Often I’ll be going along and I’ll find myself thinking about Leytonstone. Leytonstone is an area on the northern edge of London. As far as I’m concerned it is unprepossessing. I pass through it now and again when I drive out of London to the north. In mid 1972 I saw Roxy Music play live in a room above a Leytonstone pub. This was a seminal occasion but it’s not why I think about Leytonstone. My friend Andy lived up there for several years and despite the fact his company was inspirational, I always regarded it as tedious that I had to trek up the Central Line for an hour to get to his house. It’s a nothing place, as far as I’m concerned. It’s good for the M11 motorway if you want to get to Cambridge, my home town, by the non-scenic route. But I always took the A1(M) anyway. More to look at.
I often find myself thinking about a particular part of Leytonstone, a particular road, near the entrance to the M11. This road is fairly yellow, it has a coach and horses trotting along it and it runs alongside Blackheath, the actual heath part. Blackheath, however, is actually in south London, maybe thirty miles south of Leytonstone.
I’ve just looked in the A to Z (those were the days, Ed.) to see if I can find the road and put a name to it, but H7 on page 33, covering most of Leytonstone, is entirely confusing, an intimidating meeting of eight major roads while my road, the one that comes so often to mind, well I know it’s off one of these and it’s between two roundabouts, it links them, but it just can’t be found.
It’s not a long road, about three quarters of a mile long, maybe. I must have been on it sometime or else why would it come to mind like it does?
Next time I’m up that way I’ll try to remember to look out for the name of it. It’s conceivable that pinning it down like this would make the road lose its yellowness and its coach and horses but somehow I think not.
Perhaps Leytonstone comes up because it is a portal to Away. But I doubt this. There are better portals, such as the Hogarth Roundabout, leading to the west, where good things are, on 6A page 74. It might be because of its proximity to Blackheath, running alongside that parkland of unexpected elegance and the olden days. If this is the case then it’s to do with the adjoinment of city and country, that promise of easy access to either while residing in either, jumping in spritely fashion across the line whenever you please, depending on mood.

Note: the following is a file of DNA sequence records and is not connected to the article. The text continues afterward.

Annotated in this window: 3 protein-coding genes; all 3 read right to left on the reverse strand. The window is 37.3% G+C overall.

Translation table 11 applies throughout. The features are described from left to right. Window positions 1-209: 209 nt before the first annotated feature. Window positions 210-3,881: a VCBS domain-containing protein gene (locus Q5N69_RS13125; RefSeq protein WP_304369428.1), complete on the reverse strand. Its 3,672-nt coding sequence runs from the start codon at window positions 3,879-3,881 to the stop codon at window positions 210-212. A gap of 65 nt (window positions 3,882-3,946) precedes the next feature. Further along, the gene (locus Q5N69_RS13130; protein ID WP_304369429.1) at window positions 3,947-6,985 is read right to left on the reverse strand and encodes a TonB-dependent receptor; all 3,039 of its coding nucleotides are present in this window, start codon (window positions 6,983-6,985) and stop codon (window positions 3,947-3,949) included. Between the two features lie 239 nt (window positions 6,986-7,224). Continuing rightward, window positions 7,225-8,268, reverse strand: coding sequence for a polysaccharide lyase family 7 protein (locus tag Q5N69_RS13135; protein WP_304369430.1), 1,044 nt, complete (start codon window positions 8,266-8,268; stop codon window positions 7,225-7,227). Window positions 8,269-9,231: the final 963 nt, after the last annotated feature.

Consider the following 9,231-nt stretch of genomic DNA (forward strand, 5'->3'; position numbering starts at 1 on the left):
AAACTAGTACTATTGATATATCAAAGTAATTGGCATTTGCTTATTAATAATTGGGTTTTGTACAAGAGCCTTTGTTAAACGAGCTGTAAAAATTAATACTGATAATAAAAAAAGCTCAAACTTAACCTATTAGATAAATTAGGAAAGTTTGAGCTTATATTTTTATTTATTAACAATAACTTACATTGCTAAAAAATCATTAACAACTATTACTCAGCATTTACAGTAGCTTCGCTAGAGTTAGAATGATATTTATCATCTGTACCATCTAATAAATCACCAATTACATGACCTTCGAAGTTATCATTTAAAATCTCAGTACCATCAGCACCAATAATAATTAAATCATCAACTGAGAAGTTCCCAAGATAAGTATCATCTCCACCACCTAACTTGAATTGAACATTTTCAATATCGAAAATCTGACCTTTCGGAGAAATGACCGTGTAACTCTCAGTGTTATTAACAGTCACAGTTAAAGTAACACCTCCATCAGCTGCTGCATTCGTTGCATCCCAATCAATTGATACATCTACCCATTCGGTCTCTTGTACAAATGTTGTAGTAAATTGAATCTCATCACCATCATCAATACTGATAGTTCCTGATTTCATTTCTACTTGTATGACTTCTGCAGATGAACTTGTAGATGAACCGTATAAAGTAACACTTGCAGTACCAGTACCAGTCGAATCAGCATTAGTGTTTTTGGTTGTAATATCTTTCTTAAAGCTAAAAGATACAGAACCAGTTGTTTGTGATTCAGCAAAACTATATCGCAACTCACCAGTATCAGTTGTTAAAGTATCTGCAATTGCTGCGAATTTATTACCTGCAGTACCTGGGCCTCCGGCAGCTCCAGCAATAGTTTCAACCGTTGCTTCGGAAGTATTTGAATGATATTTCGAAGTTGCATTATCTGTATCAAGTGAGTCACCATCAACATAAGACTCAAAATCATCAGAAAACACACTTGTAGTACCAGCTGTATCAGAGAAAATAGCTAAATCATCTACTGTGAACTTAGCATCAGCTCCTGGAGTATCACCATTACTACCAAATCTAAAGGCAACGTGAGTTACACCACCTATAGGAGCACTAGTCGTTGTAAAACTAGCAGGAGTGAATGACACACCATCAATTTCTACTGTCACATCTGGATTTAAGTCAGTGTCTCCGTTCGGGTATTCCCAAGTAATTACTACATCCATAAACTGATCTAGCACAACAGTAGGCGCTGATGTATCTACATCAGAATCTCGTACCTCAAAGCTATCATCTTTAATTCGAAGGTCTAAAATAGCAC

The problem with that, though, is that actually the countryside, with respect to this particular road, is on the city side and the city is on the side where the countryside should be. This is an anomaly insofar as it must be obvious that, on the north side of London, the countryside will be on the outside, the north side. So things are a bit upside down here.
I have worked, more than once, the last time several years ago, near Leytonstone, in Loughton, near Epping. The East 15 Drama School is out there and I often think of that, but not in the same way. Leytonstone comes to mind whereas Loughton I will often conjure, just for pleasure or simply because of its being provoked as a routine association in a routine manner. Loughton, with the Drama School and its pleasant converted barn theatre and the memory of several pleasant projects conducted therein back then, is six miles further out of town.
Leytonstone comes to mind. It just pops up. And ever since I met my wife Deborah or, to be precise, her sister Jessica when she, in turn, had met her enduring partner Mark, Jessica and Mark come to mind as well, unconjured. This is not unusual. I will, of course, also conjure them frequently but that’s to be expected.
What I find strange is that Jess and Mark often come to mind in Leytonstone – as if they live there. I say ‘in Leytonstone’ but that’s not what I mean. Jess and Mark don’t live in Leytonstone, they never have. I have never been there with them. They may have been there but who cares? Jess and Mark, since I’ve known them, which is at least 15 years, have lived in Crouch End and then, quite recently, Walthamstow. Walthamstow is a red herring – it can be regarded as en route to Leytonstone but Jess and Mark have been coming to mind in Leytonstone well before they moved to Walthamstow.
I’ll be going along and then, without warning, not that I need a warning, and without any provocation, I’m thinking of Jess and Mark and I’m thinking of Leytonstone. It happens regularly. Jess and Mark aren’t doing anything in particular, they’re just there. I can’t stop it happening and I don’t want to. It just pops up. What can I do? No need to do anything really. 23.08.2008